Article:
The Best Ways to Freeze Bread—Plus, Tips on How to Thaw Loaves and Slices and Avoid Freezer Burn

Follow these expert-approved methods to ensure bread stays fresh after you defrost it.

Bread in freezer
Photo: Qwart / Getty Images

There's nothing quite like a fresh loaf of bread. Whether you get one from your local market or bake it from scratch using the oven or a bread maker, slathering a few slices with butter and jam can make for a comforting snack. When you want to preserve the rest of the loaf, however, you'll need to make sure it is frozen properly.

The first rule of thumb? Freeze the freshest bread you have. If you've just baked your own loaf or purchased it warm, make sure you allow it to cool before putting leftovers into the ice box to avoid soggy bread or mold. Ultimately, freezing bread is the best way to extend the life of your loaf for anything from days to months—here's how to do just that, according to chefs and baking experts.

How to Freeze Bread Using Plastic Wrap

Store-bought and homemade bread should freeze well, says Lisa Brooks, the chef and owner of Heart & Soul, a personal chef service. Her go-to method involves encasing the bread in two layers of plastic wrap and storing the loaf in a resealable plastic freezer bag.

Chef Max Boonthanakit of the modern French bistro Camphor in Los Angeles, also follows this method. He notes that "sourdoughs and simple breads that are only flour, salt, and water store extremely well in the freezer," while "breads that include dairy and eggs seem to degrade in quality after being frozen." Dairy- and egg-containing loaves can wrapped in plastic wrap and frozen just like simple breads, but he says they would be better used for a preparation like bread pudding or stuffing when they are thawed, as opposed to sandwiches or toast.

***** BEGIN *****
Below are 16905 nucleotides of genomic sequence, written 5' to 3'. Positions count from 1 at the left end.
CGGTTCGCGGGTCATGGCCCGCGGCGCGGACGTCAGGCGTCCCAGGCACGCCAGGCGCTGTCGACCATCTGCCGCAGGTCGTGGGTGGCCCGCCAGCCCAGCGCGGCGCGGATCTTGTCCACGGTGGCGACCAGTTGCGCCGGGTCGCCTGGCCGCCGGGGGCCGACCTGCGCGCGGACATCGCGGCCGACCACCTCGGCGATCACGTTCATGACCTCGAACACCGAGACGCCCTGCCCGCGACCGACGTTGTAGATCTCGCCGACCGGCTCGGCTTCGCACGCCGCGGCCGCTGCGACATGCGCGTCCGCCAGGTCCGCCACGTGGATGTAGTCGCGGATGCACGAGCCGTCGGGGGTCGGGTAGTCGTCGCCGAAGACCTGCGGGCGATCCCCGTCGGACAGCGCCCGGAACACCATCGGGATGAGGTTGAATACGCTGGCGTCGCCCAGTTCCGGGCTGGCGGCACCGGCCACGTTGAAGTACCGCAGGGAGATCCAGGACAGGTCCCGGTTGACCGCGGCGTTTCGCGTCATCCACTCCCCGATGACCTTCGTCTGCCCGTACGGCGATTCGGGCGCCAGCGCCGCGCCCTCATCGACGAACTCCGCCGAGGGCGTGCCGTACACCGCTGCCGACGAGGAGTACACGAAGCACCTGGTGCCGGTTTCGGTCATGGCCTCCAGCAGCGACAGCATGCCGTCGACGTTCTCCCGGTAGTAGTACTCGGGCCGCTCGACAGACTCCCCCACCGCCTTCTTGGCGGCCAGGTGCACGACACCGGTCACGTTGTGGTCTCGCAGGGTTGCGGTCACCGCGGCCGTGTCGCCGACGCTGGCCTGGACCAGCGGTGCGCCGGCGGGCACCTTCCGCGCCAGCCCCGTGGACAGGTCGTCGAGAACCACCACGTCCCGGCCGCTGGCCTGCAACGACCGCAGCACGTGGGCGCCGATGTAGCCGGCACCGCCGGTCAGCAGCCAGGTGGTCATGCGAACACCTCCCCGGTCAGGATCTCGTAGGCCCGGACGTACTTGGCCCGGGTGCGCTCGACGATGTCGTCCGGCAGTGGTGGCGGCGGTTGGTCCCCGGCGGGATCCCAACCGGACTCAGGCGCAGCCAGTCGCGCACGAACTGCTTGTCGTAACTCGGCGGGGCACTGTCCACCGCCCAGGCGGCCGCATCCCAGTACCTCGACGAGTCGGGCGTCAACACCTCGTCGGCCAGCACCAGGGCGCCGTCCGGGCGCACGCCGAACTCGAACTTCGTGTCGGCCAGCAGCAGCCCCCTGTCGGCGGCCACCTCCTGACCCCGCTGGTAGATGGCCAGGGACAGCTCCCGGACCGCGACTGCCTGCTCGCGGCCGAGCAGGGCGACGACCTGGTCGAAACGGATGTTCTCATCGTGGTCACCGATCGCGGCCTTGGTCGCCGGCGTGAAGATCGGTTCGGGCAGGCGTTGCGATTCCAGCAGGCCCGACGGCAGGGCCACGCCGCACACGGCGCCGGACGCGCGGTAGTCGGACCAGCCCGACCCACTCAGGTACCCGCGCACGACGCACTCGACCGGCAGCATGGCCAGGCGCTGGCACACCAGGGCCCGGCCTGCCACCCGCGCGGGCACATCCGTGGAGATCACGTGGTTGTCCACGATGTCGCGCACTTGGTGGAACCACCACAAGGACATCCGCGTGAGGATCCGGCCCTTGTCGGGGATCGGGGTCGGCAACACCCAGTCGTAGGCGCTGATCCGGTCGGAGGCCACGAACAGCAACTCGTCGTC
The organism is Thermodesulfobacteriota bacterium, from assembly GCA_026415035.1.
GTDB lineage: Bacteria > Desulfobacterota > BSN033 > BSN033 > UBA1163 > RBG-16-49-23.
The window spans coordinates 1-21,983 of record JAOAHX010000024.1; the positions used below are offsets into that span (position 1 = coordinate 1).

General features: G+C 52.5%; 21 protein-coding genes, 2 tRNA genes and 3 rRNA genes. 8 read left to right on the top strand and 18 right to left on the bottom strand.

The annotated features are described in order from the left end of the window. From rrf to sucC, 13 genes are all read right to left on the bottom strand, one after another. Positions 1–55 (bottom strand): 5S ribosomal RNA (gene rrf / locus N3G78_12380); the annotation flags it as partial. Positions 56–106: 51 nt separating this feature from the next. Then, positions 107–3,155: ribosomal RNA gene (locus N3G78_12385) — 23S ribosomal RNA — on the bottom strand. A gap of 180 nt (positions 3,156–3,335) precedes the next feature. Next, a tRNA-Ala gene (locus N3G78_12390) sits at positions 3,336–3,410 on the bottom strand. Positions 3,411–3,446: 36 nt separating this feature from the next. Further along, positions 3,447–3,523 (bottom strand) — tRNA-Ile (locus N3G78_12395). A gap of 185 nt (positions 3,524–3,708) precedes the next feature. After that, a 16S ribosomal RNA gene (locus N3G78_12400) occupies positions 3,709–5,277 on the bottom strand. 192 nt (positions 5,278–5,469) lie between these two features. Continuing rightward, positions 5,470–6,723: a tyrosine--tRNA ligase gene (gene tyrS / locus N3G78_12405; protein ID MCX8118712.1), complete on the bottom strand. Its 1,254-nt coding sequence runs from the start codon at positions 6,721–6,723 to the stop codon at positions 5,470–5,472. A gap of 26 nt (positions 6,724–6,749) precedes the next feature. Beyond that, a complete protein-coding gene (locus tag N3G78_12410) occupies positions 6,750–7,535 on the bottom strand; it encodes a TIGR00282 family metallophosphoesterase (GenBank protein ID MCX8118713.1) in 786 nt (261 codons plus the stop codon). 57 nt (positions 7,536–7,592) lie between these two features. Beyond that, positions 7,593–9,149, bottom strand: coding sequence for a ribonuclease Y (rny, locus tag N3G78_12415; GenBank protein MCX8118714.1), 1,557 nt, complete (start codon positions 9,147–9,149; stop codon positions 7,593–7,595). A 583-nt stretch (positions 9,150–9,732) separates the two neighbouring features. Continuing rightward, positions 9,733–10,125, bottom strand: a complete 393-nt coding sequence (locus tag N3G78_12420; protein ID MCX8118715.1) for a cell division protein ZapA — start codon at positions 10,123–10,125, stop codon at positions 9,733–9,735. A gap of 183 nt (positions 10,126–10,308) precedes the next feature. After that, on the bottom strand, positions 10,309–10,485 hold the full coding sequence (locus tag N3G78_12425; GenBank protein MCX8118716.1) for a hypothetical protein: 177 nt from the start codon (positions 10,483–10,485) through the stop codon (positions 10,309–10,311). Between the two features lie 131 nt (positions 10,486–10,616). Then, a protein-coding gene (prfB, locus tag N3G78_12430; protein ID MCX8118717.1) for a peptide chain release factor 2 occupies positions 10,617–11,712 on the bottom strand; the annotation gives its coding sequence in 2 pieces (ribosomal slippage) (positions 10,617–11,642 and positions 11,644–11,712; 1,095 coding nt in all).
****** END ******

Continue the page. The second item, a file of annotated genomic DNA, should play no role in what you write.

How to Freeze Sliced Bread

Drew Gimma, the director of operations for Bread Man Baking Co. in Houston, Texas, recommends slicing bread before you freeze it, "so you can thaw just as much as you need and not the whole loaf," he says. "After slicing, place slices in a plastic bag and remove as much air as possible before sealing or tying shut." You can also wrap all the slices together in plastic wrap, before placing them in a resealable plastic bag, for extra protection from freezer burn.

How to Avoid Bread Freezer Burn and Identify Spoilage

While bread will not spoil in the freezer, you will see a loss of quality over time. "Typically, bread should maintain its quality in the freezer for up to two months, but that can vary depending on its moisture content, how fresh the bread is before going into the freezer, and how often you are going in and out of the freezer," Gimma says.

Freezer burn is the main issue to avoid, and is caused by air getting into the surrounding storage bag. If you see large ice crystals inside of your wrapping, the texture or taste of the bread has been compromised. Should the bread start to smell like other items in your freezer during the thawing process—or it becomes crumbly or breaks apart—it likely is past its prime, Brooks says.

How to Defrost Bread

Gimma says defrosting a loaf of bread is simple—just take it out of the freezer and defrost it at room temperature until it is no longer ice cold. Then, refresh the loaf and return it to near-fresh quality by reheating it in an oven preheated to 350 degrees; take it out when the the bread is warmed through.

If you're defrosting slices, as opposed to an entire or partial loaf, pop them into your toaster after they reach a normal temperature. As with other foods, avoid refreezing bread to avoid further changes in texture and taste.

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